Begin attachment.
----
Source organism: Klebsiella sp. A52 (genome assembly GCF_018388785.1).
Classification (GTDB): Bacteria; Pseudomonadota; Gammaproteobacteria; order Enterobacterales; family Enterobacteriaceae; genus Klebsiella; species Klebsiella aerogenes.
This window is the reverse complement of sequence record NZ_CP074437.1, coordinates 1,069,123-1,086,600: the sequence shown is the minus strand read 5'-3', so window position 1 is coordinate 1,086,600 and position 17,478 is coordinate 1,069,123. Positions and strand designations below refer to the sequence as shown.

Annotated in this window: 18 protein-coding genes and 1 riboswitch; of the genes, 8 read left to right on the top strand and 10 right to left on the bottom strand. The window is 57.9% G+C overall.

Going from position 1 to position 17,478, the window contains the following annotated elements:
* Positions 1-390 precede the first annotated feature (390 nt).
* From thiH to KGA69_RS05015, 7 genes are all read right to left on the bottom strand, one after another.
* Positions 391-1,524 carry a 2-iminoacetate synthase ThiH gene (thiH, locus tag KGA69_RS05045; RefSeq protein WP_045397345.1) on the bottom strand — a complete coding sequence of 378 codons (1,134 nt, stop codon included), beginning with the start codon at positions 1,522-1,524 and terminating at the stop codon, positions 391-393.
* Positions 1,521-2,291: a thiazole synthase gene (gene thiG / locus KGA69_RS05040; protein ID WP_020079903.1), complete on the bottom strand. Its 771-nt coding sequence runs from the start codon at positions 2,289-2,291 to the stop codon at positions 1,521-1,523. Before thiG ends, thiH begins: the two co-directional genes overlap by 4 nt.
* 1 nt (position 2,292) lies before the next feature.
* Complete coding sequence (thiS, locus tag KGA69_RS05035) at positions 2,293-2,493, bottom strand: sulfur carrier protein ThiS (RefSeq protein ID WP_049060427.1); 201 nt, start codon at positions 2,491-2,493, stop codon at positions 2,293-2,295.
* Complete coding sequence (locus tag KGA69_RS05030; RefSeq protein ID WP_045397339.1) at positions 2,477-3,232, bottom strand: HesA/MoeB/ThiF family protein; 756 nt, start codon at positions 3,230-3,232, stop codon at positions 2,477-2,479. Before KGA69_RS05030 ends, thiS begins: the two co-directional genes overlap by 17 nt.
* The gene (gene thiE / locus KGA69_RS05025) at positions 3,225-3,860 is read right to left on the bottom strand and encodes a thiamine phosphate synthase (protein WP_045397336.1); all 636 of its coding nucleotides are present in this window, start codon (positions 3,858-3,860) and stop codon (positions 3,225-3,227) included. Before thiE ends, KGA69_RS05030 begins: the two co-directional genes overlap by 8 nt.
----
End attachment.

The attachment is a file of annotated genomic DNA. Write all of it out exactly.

Source organism: Klebsiella sp. A52 (genome assembly GCF_018388785.1).
Classification (GTDB): Bacteria; Pseudomonadota; Gammaproteobacteria; order Enterobacterales; family Enterobacteriaceae; genus Klebsiella; species Klebsiella aerogenes.
This window is the reverse complement of sequence record NZ_CP074437.1, coordinates 1,069,123-1,086,600: the sequence shown is the minus strand read 5'-3', so window position 1 is coordinate 1,086,600 and position 17,478 is coordinate 1,069,123. Positions and strand designations below refer to the sequence as shown.

Annotated in this window: 18 protein-coding genes and 1 riboswitch; of the genes, 8 read left to right on the top strand and 10 right to left on the bottom strand. The window is 57.9% G+C overall.

Going from position 1 to position 17,478, the window contains the following annotated elements:
* Positions 1-390 precede the first annotated feature (390 nt).
* From thiH to KGA69_RS05015, 7 genes are all read right to left on the bottom strand, one after another.
* Positions 391-1,524 carry a 2-iminoacetate synthase ThiH gene (thiH, locus tag KGA69_RS05045; RefSeq protein WP_045397345.1) on the bottom strand — a complete coding sequence of 378 codons (1,134 nt, stop codon included), beginning with the start codon at positions 1,522-1,524 and terminating at the stop codon, positions 391-393.
* Positions 1,521-2,291: a thiazole synthase gene (gene thiG / locus KGA69_RS05040; protein ID WP_020079903.1), complete on the bottom strand. Its 771-nt coding sequence runs from the start codon at positions 2,289-2,291 to the stop codon at positions 1,521-1,523. Before thiG ends, thiH begins: the two co-directional genes overlap by 4 nt.
* 1 nt (position 2,292) lies before the next feature.
* Complete coding sequence (thiS, locus tag KGA69_RS05035) at positions 2,293-2,493, bottom strand: sulfur carrier protein ThiS (RefSeq protein ID WP_049060427.1); 201 nt, start codon at positions 2,491-2,493, stop codon at positions 2,293-2,295.
* Complete coding sequence (locus tag KGA69_RS05030; RefSeq protein ID WP_045397339.1) at positions 2,477-3,232, bottom strand: HesA/MoeB/ThiF family protein; 756 nt, start codon at positions 3,230-3,232, stop codon at positions 2,477-2,479. Before KGA69_RS05030 ends, thiS begins: the two co-directional genes overlap by 17 nt.
* The gene (gene thiE / locus KGA69_RS05025) at positions 3,225-3,860 is read right to left on the bottom strand and encodes a thiamine phosphate synthase (protein WP_045397336.1); all 636 of its coding nucleotides are present in this window, start codon (positions 3,858-3,860) and stop codon (positions 3,225-3,227) included. Before thiE ends, KGA69_RS05030 begins: the two co-directional genes overlap by 8 nt.